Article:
up” and get taken to hospital in order to be saved. I am normally known as
a studious girl who is sensible but social, you know the type, and all of a
sudden my mind was a mess and yelling at itself that it shouldn’t be me that
this is happening to. On top of that, the complete embarassment that I caused
to myself was ridiculous. People were slapping me to try and wake me up, and I
was apparently using the most disgusting language whenever I gained
consciousness before becoming unconscious again. An ambulance was eventually
called and I had begun gaining consciousness once they arrived so they just
stayed and tried to keep me awake for a while. My parents were away that
weekend and had to come home early from a holiday once they heard the news.
They dealt with it really well – I called up all the parents who had been
slapping me and apologised for my deplorable language and what had happened and
went out to the house of the party to personally apologise to the birthday boy
and his parents. I lost the respect of so many people and honestly just the
memory makes me feel sick.”

Of course, there will be people who will say that the reason this girl had this effect was because she was drunk and I agree that the alcohol probably made the whole experience much worse. But let’s not forget that cannabis is a drug and things can go wrong, sometimes horribly wrong.

What concerns me is that young people across the country are currently getting a very strong message that ‘cannabis is a medicine’ (really little children are being given it – regardless of whether it is cannabis oil or whatever, the only thing school students are picking up is that it is cannabis) and that means that it is okay and are messing around with something that in some cases can cause great harm (at the very least it’s illegal – even if medical cannabis is introduced, there is no way that I can see it being legalized in this country in the foreseeable future). Before someone throws in that pharmaceutical products are toxic and can cause far greater harm – I agree completely and that is certainly a message that I push very hard with kids (medicines come in boxes with instructions because if they are used inappropriately they can be extremely dangerous, and even when used correctly they are by no means ‘safe’) and that’s certainly a message that is provided to students from a very early age in their health education programs. The problem with the current message about very young children being given cannabis as a medicine is that there is no other information being provided at the same time and Australian young people are getting a very skewed message about the drug that minimises the risks associated with cannabis (arguably just as skewed as the one that governments have pushed about the drug for decades). There must be a middle-ground somewhere!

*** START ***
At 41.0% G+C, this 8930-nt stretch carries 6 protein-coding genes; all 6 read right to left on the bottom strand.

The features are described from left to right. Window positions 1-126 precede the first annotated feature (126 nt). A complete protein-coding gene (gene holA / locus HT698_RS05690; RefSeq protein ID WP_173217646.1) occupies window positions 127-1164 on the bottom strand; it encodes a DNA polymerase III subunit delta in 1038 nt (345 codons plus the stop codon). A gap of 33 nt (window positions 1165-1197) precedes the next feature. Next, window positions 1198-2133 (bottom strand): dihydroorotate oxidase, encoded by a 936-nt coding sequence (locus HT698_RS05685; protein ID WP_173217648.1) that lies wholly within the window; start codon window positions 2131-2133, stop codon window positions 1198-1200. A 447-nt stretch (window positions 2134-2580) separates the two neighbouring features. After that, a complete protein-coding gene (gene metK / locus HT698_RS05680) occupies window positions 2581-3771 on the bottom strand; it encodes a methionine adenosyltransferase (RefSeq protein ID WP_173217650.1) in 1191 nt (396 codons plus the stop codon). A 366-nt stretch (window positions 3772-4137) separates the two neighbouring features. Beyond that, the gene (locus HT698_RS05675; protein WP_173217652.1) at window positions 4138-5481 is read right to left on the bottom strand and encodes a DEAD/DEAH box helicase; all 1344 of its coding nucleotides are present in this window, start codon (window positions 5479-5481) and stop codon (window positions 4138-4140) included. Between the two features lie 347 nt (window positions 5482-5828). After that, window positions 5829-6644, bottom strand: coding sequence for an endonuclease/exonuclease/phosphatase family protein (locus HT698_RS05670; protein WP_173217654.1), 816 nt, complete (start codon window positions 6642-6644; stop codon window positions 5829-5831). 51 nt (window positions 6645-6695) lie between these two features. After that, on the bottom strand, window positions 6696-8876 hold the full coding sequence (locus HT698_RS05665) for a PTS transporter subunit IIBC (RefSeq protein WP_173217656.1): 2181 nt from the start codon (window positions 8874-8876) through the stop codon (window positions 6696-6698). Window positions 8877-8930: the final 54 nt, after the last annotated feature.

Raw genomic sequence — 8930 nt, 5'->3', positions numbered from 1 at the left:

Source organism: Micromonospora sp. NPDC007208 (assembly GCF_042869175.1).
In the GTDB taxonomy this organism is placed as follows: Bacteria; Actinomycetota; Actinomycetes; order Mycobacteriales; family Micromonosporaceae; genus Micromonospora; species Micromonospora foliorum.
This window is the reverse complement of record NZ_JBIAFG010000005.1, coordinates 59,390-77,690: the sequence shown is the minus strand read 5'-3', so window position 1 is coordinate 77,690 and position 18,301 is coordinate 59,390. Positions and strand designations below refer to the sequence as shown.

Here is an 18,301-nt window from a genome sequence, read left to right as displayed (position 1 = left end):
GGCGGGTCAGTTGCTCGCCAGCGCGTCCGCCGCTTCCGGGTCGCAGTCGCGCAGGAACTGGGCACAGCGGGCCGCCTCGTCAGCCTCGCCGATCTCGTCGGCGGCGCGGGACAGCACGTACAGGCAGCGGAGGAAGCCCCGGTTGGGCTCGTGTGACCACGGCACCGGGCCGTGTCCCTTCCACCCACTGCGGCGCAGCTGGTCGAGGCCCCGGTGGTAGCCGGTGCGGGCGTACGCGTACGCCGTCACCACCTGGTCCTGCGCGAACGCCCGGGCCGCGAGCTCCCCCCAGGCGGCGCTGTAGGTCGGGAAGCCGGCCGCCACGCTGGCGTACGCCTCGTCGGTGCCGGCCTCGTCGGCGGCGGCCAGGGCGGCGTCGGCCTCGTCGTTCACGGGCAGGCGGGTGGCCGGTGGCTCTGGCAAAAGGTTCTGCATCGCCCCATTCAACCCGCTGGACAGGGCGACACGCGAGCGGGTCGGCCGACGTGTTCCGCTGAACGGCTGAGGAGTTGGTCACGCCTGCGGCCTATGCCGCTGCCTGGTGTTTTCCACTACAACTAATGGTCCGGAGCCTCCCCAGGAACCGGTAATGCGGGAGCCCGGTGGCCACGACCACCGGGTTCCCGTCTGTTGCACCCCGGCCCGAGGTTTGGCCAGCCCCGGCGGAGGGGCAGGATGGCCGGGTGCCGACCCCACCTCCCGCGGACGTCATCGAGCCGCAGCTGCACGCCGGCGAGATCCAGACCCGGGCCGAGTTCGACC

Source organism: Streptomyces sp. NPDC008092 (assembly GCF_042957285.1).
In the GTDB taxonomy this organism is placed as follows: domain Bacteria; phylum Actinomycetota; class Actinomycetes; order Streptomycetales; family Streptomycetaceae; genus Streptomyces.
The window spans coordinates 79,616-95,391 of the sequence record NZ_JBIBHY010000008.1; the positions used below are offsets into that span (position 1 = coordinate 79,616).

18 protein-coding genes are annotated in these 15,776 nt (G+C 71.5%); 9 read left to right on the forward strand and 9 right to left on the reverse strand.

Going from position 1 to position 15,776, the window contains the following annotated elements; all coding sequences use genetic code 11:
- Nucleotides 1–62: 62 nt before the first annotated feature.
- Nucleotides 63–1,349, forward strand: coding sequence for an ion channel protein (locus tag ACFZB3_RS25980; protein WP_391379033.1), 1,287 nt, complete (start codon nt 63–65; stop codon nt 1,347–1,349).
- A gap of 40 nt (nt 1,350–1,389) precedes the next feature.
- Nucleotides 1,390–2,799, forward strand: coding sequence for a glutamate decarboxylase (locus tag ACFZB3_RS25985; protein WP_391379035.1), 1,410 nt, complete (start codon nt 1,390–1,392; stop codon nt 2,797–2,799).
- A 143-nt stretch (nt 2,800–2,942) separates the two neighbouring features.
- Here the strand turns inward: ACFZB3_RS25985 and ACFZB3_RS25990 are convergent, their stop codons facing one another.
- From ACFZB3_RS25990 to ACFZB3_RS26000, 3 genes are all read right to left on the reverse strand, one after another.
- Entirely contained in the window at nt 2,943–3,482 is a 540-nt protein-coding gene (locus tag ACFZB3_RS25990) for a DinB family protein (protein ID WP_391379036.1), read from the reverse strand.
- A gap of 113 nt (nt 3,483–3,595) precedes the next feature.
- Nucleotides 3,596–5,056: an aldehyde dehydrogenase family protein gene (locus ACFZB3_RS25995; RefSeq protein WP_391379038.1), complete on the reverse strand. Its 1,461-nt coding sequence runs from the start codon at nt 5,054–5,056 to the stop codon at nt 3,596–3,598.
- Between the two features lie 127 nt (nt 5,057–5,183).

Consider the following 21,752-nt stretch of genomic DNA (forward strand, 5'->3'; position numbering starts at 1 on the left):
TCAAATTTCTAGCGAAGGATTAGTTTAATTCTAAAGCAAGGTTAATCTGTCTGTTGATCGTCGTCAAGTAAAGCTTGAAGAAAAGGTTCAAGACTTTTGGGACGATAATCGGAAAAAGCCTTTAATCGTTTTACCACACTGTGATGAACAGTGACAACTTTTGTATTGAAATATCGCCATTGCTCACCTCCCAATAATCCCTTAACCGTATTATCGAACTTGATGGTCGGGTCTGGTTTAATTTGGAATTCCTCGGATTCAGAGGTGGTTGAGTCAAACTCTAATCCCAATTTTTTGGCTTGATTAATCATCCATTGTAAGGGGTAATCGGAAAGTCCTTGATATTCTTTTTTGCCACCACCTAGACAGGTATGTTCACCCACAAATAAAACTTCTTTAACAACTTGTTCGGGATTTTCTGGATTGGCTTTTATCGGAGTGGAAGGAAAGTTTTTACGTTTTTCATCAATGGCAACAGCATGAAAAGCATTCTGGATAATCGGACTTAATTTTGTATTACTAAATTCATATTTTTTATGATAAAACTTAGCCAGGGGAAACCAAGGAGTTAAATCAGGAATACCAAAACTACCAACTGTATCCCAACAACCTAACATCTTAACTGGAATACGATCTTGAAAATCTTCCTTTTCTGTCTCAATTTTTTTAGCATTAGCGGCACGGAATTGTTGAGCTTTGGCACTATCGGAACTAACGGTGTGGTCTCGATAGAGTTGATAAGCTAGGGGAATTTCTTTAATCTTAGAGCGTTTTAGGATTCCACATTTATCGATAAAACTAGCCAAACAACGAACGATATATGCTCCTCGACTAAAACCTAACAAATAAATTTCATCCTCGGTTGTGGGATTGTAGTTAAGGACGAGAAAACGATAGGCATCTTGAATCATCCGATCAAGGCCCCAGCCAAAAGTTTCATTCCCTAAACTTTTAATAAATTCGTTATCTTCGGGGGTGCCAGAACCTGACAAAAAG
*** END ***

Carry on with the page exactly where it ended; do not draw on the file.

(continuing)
If any Australian jurisdiction decides to go ahead with a medical cannabis trial I just hope that they think it through carefully and at the same time as funding the research, they also put some money into some sort of information campaign that informs and educates the community about what ‘cannabis as a medicine’ actually means. Hopefully this doesn’t turn into a scare campaign, trying to make out that cannabis will rot your brain and turn everybody who uses it into a dribbling mess, but rather provide up-to-date and credible information that will support parents and anyone who works with young people in their discussions around this extremely complex issue.